Supporting the client and each other
At the start of the spring semester clinic internship the law students described their open cases to the undergraduate students. One of Jeha’s clients piqued Myers’ interest, and the two decided to partner for the semester.
Jeha’s client, one of three this year, is seeking visitation rights with her young daughter and protection from an abusive former partner. It’s a complicated situation that involves dealing with Department of Children & Families, Probate and Family Court, and criminal court as Jeha and Myers work toward twin goals: keeping their client safe and helping her develop a healthy, lasting relationship with her child.
Myers and Jeha have helped their client through difficult stages of the lengthy process, including sitting with her in court as she waited to testify in her former partner’s criminal assault case. The two students recently spent time observing the judge Jeha will face when she requests the restraining order for her client.
The work takes both mental and emotional effort.
“In talks with my dad, I learned that he had a hard time emotionally disconnecting from his cases, too,” says Myers. “In this scenario it can be a good thing to feel for people and know what they’re going through. We can be their support system in that situation.”
One victory so far in the case keeps the pair going.
“When I saw my client in January it was clear she was devastated because she spent the holidays alone. I contacted her daughter’s school therapist and she helped set up a time for the mother and daughter to meet. We helped them avoid the frightening process of going through Probate and Family Court to get an official order. It was the first time they’d seen each other in seven months. This mother came to us looking for help to be part of her daughter’s life, and I felt like the catalyst for making that happen.”
When the clinics partnership began, Associate Dean for Experiential Learning and Director of Clinical Programs Kim McLaurin expected it would benefit the undergraduates. She didn’t anticipate such strong positive responses from the law students.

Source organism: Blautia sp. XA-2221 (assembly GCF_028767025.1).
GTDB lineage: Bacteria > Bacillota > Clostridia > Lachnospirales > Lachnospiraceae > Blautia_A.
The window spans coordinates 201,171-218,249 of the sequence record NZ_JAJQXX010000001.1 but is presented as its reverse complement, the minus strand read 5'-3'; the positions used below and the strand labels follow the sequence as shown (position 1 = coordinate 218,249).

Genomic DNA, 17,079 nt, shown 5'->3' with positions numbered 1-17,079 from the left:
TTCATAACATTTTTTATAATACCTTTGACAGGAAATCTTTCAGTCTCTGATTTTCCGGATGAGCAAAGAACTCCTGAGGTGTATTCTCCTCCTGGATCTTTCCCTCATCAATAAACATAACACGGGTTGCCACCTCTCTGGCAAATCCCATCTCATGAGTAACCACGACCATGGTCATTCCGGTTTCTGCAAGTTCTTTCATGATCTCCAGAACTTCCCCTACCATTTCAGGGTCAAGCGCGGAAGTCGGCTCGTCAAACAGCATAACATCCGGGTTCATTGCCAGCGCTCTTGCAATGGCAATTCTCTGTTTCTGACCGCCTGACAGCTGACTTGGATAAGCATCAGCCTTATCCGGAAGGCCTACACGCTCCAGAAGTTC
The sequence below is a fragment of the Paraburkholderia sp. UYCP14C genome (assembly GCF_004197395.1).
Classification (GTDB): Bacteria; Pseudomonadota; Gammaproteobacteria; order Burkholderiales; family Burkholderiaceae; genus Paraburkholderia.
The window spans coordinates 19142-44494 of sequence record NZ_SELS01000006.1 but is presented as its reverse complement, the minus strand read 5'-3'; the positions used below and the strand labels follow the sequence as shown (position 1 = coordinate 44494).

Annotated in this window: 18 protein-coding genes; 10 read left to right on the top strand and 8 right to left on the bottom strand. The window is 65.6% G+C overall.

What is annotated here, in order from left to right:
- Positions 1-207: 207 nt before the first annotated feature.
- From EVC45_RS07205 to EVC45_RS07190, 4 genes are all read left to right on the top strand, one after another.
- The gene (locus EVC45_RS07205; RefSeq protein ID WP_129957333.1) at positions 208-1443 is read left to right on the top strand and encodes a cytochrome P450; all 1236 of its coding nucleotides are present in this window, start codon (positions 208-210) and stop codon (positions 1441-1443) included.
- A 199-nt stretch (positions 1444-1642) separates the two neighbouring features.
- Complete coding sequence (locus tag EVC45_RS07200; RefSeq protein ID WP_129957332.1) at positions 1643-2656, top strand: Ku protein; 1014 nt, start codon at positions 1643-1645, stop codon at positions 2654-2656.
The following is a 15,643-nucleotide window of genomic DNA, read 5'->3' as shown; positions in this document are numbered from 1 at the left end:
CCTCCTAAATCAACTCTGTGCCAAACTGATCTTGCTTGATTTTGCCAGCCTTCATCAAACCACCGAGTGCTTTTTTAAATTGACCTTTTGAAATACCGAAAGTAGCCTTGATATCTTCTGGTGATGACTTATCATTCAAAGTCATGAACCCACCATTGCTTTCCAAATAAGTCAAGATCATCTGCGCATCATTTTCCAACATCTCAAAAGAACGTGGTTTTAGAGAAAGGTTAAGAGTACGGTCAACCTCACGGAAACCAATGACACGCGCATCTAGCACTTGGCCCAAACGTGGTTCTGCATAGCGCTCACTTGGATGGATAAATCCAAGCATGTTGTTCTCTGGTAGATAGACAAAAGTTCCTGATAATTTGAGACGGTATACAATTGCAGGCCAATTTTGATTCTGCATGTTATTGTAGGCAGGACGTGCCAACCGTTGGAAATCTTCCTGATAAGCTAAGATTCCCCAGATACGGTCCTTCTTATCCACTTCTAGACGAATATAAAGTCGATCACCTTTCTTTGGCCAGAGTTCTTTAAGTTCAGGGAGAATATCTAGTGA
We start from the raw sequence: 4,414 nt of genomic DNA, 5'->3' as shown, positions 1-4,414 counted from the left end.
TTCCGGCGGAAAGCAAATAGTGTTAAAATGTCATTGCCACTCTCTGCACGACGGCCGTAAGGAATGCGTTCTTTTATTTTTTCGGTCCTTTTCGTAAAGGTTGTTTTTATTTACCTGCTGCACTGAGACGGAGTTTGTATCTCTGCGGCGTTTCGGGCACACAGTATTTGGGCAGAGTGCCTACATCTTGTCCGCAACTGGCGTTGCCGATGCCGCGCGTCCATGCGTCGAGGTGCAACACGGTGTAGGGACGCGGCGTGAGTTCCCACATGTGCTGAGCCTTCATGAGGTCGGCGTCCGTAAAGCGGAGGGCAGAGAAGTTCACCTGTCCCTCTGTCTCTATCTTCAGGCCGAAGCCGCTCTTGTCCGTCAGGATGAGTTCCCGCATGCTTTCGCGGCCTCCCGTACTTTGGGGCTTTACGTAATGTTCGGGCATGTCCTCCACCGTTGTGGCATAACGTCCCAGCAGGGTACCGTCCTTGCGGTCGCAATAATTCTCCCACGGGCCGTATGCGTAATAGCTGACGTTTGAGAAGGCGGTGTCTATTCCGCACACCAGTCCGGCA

“Our students love mentoring people who are so enthusiastic,” says McLaurin, who notes that the learning experience goes both ways.
“When I was an attorney who hired people, those who struggled were the ones who couldn’t work well with the paralegals and other support staff,” she says.
One reason for that, according to Karmely, is that delegation is not a skill that comes naturally to lawyers. “This experience helps our student attorneys find the right balance between supervision and micromanagement.”
Clients appreciate having a full supportive team working on their cases, says McLaurin, who calls the partnership a “win for everyone.”
Jeha will be clerking in the Rhode Island trial courts after graduation and is considering pursuing family law litigation after her experience in the clinic. For her, mentoring Myers was a chance to pay forward the guidance she received while working as a paralegal before she started law school — and to prepare for her future.
“I see myself working in a law firm with paralegals under my wing someday. This is good practice,” she says.
As Myers heads into her senior year, she has a new understanding and appreciation for her intended profession.
“The first day was overwhelming, but we learned [law professors] are real people who just have an immense workload. I knew I had an interest in this area, but I’ve learned so much from the clinic and Julianne. I definitely want to work in the clinic again when my time in law school comes.”